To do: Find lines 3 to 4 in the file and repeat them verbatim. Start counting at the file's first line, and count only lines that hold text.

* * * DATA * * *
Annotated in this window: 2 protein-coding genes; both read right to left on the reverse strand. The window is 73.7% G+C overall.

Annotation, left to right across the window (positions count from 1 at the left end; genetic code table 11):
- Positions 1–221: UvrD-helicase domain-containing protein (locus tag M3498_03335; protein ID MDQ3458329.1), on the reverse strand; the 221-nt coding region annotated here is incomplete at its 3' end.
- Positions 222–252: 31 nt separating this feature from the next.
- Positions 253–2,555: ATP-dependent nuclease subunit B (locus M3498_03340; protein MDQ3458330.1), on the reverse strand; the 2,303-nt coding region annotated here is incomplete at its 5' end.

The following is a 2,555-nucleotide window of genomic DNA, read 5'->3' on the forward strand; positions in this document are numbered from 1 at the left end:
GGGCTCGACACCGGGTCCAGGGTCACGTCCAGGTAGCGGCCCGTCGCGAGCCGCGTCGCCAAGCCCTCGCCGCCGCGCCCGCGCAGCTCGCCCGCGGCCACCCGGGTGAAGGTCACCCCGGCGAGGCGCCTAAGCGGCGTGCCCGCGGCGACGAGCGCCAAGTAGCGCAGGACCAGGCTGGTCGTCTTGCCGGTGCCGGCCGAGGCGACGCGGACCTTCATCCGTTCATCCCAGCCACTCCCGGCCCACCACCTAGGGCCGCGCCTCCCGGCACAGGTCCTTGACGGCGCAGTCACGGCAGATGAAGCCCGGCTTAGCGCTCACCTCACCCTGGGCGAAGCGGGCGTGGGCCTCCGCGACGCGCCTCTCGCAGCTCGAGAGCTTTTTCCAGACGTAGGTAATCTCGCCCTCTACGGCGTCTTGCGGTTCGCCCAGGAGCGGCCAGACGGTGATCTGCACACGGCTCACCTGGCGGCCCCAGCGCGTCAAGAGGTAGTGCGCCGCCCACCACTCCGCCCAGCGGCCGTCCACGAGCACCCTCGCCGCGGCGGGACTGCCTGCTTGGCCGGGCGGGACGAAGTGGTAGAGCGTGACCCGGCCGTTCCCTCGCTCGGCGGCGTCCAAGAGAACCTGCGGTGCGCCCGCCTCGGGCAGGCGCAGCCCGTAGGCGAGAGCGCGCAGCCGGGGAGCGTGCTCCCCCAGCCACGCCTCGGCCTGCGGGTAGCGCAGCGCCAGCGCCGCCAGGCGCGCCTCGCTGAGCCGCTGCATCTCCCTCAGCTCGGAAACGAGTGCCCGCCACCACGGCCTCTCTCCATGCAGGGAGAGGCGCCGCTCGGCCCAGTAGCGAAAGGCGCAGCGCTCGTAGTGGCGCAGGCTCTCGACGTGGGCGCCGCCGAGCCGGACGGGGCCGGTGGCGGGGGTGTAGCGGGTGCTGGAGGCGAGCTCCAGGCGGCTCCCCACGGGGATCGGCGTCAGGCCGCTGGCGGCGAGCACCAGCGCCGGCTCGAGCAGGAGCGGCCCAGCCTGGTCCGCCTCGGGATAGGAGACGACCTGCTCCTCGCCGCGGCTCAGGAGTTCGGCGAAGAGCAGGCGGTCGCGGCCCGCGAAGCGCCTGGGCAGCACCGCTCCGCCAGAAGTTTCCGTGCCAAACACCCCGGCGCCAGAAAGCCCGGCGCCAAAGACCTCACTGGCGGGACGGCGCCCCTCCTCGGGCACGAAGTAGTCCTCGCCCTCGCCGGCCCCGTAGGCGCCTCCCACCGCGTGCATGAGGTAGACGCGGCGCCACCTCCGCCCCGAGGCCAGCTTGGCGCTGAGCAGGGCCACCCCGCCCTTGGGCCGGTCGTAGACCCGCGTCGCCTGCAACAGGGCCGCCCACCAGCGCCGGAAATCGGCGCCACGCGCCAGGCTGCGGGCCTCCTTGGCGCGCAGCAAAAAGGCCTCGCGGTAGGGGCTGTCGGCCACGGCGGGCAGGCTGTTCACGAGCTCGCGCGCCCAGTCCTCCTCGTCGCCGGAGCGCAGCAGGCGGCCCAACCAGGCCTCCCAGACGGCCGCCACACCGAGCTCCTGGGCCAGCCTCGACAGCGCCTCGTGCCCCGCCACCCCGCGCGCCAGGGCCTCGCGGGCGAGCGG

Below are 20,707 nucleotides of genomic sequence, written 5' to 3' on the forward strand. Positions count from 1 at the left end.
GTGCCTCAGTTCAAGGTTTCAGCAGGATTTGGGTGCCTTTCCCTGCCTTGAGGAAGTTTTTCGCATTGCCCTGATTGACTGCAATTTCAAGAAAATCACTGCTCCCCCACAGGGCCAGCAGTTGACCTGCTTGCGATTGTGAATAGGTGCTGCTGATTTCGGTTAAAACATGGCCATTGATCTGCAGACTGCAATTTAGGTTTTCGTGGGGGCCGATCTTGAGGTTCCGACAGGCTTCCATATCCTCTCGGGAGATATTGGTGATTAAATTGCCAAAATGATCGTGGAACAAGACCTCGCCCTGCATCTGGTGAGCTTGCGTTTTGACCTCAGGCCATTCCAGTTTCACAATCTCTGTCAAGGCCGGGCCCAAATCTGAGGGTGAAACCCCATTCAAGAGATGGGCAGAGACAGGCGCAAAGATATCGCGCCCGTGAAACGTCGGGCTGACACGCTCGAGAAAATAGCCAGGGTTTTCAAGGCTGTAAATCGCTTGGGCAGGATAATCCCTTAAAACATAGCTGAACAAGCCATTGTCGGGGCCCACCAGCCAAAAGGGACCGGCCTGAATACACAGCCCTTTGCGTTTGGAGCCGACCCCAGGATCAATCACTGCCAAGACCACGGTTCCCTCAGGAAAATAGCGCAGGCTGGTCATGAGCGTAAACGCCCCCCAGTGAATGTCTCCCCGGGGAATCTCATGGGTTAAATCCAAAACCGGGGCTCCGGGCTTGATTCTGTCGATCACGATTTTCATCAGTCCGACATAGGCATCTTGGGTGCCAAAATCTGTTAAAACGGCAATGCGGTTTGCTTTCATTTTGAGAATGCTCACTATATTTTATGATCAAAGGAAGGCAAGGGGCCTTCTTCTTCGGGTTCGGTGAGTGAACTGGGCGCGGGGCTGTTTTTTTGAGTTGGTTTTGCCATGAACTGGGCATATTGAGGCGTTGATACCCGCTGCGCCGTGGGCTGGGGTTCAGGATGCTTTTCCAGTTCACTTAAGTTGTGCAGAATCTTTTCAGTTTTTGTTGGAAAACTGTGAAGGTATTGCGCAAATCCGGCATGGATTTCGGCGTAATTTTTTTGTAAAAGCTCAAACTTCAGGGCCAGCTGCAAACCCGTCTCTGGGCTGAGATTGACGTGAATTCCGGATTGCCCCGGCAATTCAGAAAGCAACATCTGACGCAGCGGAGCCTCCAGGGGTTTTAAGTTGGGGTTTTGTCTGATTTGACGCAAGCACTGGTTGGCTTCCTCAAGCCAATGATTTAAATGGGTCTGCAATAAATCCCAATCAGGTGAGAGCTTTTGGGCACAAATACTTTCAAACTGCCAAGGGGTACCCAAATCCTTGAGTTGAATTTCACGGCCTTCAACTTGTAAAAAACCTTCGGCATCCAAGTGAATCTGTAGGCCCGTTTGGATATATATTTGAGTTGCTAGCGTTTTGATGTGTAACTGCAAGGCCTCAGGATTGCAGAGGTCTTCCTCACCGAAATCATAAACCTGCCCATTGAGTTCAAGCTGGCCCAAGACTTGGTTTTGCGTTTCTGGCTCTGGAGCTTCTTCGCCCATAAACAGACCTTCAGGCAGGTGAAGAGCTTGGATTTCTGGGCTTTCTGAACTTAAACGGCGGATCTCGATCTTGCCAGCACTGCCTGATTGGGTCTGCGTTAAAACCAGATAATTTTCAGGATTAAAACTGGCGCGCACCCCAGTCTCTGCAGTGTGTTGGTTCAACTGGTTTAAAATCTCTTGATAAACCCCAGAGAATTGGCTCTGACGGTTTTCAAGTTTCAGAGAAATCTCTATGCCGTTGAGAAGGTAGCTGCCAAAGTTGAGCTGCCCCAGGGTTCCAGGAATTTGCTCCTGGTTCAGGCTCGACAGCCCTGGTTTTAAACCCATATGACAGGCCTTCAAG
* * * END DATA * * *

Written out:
- Positions 1–221: UvrD-helicase domain-containing protein (locus tag M3498_03335; protein ID MDQ3458329.1), on the reverse strand; the 221-nt coding region annotated here is incomplete at its 3' end.
- Positions 222–252: 31 nt separating this feature from the next.